[0023] As shown, the power boost system 300 includes a first power transmission device 302 that is driven by a power output 150 of the chassis engine 102. The first power transmission device 302 is for transmitting power to a second power transmission device 304 via a power flow path 306. The second power transmission device 304 is for providing power to an output 250 of the auxiliary engine 202. Accordingly, the first and second power transmission devices 302, 304 operate together to transfer power from the output 150 of the chassis engine 102 to the output 250 of the auxiliary engine 202. Additionally, the first and second power transmission devices 302, 304 can be configured to transfer power in the opposite

5 direction from the auxiliary engine output 205 to the chassis engine output 150. In one embodiment devices 302 and 304 are a hydraulic pump 302 and motor 304, respectively, in fluid communication with each other via a hydraulic circuit 306. Figure 12 shows such an embodiment. In one embodiment, the hydraulic pump 302 is a variable displacement piston pump with pressure compensating controls to maintain a constant system pressure in the hydraulic system. In one embodiment, the hydraulic motor 304 is a fixed displacement gear motor. In one embodiment, each of the first and second power transmission devices 302, 304 are a hydraulic device configured to operate as both a pump and a motor.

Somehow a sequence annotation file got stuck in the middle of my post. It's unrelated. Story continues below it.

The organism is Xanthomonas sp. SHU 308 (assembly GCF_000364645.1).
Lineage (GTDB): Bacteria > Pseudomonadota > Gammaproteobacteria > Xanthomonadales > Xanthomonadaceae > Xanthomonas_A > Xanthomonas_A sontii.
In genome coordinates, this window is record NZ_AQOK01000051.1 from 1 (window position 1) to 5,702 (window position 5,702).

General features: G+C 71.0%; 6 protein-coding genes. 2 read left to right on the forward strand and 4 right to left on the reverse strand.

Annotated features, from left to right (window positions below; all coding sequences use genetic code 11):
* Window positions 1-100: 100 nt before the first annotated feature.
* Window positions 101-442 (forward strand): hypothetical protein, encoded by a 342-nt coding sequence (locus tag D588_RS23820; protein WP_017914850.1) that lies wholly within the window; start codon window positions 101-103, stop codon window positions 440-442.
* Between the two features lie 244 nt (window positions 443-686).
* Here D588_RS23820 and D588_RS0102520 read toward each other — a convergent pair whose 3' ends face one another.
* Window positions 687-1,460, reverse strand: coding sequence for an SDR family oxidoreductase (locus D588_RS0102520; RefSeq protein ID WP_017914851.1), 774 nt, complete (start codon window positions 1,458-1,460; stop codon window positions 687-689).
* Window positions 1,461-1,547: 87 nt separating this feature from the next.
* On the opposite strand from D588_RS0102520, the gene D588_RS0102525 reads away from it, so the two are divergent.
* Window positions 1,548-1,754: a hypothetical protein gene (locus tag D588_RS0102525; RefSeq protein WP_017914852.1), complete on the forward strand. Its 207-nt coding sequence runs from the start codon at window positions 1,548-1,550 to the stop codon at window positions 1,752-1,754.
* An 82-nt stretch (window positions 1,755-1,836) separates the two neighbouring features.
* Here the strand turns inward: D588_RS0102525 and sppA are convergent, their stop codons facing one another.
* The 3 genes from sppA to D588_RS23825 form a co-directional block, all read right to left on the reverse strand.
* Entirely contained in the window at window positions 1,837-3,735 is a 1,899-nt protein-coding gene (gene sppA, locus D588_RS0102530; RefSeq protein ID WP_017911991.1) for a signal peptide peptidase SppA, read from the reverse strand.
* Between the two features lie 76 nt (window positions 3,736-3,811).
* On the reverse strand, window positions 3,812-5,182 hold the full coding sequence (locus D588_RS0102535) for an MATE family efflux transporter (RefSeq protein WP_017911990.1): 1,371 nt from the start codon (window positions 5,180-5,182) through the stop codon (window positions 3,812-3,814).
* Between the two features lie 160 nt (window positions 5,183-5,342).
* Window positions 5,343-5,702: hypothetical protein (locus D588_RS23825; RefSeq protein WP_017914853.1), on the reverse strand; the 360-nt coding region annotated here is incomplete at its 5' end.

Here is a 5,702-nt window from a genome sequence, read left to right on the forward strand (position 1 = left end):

[0024] With reference to Figure 1, the chassis engine output 150 corresponds to the output of the PTO 106. However, the chassis power system 100 and power boost system 300 can be configured to drive the first power transmission device 302 at other locations. Figure 2 shows four alternative engine output sources for driving the first device 302: an accessory drive belt 150a; a front mounted PTO 150b; a rear mounted PTO 150c; and a gear drive l50d that can power an air compressor, a fuel injection pump, or a user installed accessory.